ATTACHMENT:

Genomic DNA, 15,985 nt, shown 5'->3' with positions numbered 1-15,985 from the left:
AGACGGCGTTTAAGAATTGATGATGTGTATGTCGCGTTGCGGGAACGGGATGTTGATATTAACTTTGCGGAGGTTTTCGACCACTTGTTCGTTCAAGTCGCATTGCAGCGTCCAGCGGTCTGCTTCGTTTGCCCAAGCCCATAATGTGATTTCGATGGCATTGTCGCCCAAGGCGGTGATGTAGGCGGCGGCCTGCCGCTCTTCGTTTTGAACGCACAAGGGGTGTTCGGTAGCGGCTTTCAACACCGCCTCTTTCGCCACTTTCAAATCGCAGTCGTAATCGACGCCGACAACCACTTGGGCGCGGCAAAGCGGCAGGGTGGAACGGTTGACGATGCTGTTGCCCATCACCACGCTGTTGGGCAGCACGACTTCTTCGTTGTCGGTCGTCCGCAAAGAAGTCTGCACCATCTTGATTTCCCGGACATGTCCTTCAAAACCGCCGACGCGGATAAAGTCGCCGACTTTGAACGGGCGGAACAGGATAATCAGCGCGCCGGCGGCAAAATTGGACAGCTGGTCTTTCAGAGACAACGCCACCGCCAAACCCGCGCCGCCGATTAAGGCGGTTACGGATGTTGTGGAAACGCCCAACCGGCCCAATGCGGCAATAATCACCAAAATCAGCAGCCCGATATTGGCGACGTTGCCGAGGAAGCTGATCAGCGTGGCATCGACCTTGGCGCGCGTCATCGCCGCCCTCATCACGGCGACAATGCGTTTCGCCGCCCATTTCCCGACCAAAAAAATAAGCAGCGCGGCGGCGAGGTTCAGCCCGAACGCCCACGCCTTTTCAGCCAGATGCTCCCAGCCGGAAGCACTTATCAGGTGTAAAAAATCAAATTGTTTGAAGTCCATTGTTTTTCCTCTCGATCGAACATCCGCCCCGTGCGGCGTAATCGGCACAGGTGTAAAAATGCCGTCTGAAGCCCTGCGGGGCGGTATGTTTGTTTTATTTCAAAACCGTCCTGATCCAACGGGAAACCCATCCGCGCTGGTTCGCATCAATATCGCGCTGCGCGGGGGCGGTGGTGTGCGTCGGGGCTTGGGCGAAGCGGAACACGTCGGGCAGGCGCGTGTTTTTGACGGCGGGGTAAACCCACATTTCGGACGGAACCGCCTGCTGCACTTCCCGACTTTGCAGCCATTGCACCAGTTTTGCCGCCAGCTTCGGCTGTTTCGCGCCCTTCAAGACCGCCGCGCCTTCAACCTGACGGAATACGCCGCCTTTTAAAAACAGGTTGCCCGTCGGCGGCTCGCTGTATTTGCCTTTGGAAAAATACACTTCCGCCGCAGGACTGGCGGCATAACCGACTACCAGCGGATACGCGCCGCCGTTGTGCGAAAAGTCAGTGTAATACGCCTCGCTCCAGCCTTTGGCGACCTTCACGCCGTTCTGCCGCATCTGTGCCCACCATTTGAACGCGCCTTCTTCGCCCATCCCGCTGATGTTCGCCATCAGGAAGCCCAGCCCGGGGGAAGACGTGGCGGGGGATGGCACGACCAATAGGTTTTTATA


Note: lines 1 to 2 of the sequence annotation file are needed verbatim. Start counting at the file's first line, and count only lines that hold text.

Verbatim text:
Genomic DNA, 15,985 nt, shown 5'->3' with positions numbered 1-15,985 from the left:
AGACGGCGTTTAAGAATTGATGATGTGTATGTCGCGTTGCGGGAACGGGATGTTGATATTAACTTTGCGGAGGTTTTCGACCACTTGTTCGTTCAAGTCGCATTGCAGCGTCCAGCGGTCTGCTTCGTTTGCCCAAGCCCATAATGTGATTTCGATGGCATTGTCGCCCAAGGCGGTGATGTAGGCGGCGGCCTGCCGCTCTTCGTTTTGAACGCACAAGGGGTGTTCGGTAGCGGCTTTCAACACCGCCTCTTTCGCCACTTTCAAATCGCAGTCGTAATCGACGCCGACAACCACTTGGGCGCGGCAAAGCGGCAGGGTGGAACGGTTGACGATGCTGTTGCCCATCACCACGCTGTTGGGCAGCACGACTTCTTCGTTGTCGGTCGTCCGCAAAGAAGTCTGCACCATCTTGATTTCCCGGACATGTCCTTCAAAACCGCCGACGCGGATAAAGTCGCCGACTTTGAACGGGCGGAACAGGATAATCAGCGCGCCGGCGGCAAAATTGGACAGCTGGTCTTTCAGAGACAACGCCACCGCCAAACCCGCGCCGCCGATTAAGGCGGTTACGGATGTTGTGGAAACGCCCAACCGGCCCAATGCGGCAATAATCACCAAAATCAGCAGCCCGATATTGGCGACGTTGCCGAGGAAGCTGATCAGCGTGGCATCGACCTTGGCGCGCGTCATCGCCGCCCTCATCACGGCGACAATGCGTTTCGCCGCCCATTTCCCGACCAAAAAAATAAGCAGCGCGGCGGCGAGGTTCAGCCCGAACGCCCACGCCTTTTCAGCCAGATGCTCCCAGCCGGAAGCACTTATCAGGTGTAAAAAATCAAATTGTTTGAAGTCCATTGTTTTTCCTCTCGATCGAACATCCGCCCCGTGCGGCGTAATCGGCACAGGTGTAAAAATGCCGTCTGAAGCCCTGCGGGGCGGTATGTTTGTTTTATTTCAAAACCGTCCTGATCCAACGGGAAACCCATCCGCGCTGGTTCGCATCAATATCGCGCTGCGCGGGGGCGGTGGTGTGCGTCGGGGCTTGGGCGAAGCGGAACACGTCGGGCAGGCGCGTGTTTTTGACGGCGGGGTAAACCCACATTTCGGACGGAACCGCCTGCTGCACTTCCCGACTTTGCAGCCATTGCACCAGTTTTGCCGCCAGCTTCGGCTGTTTCGCGCCCTTCAAGACCGCCGCGCCTTCAACCTGACGGAATACGCCGCCTTTTAAAAACAGGTTGCCCGTCGGCGGCTCGCTGTATTTGCCTTTGGAAAAATACACTTCCGCCGCAGGACTGGCGGCATAACCGACTACCAGCGGATACGCGCCGCCGTTGTGCGAAAAGTCAGTGTAATACGCCTCGCTCCAGCCTTTGGCGACCTTCACGCCGTTCTGCCGCATCTGTGCCCACCATTTGAACGCGCCTTCTTCGCCCATCCCGCTGATGTTCGCCATCAGGAAGCCCAGCCCGGGGGAAGACGTGGCGGGGGATGGCACGACCAATAGGTTTTTATA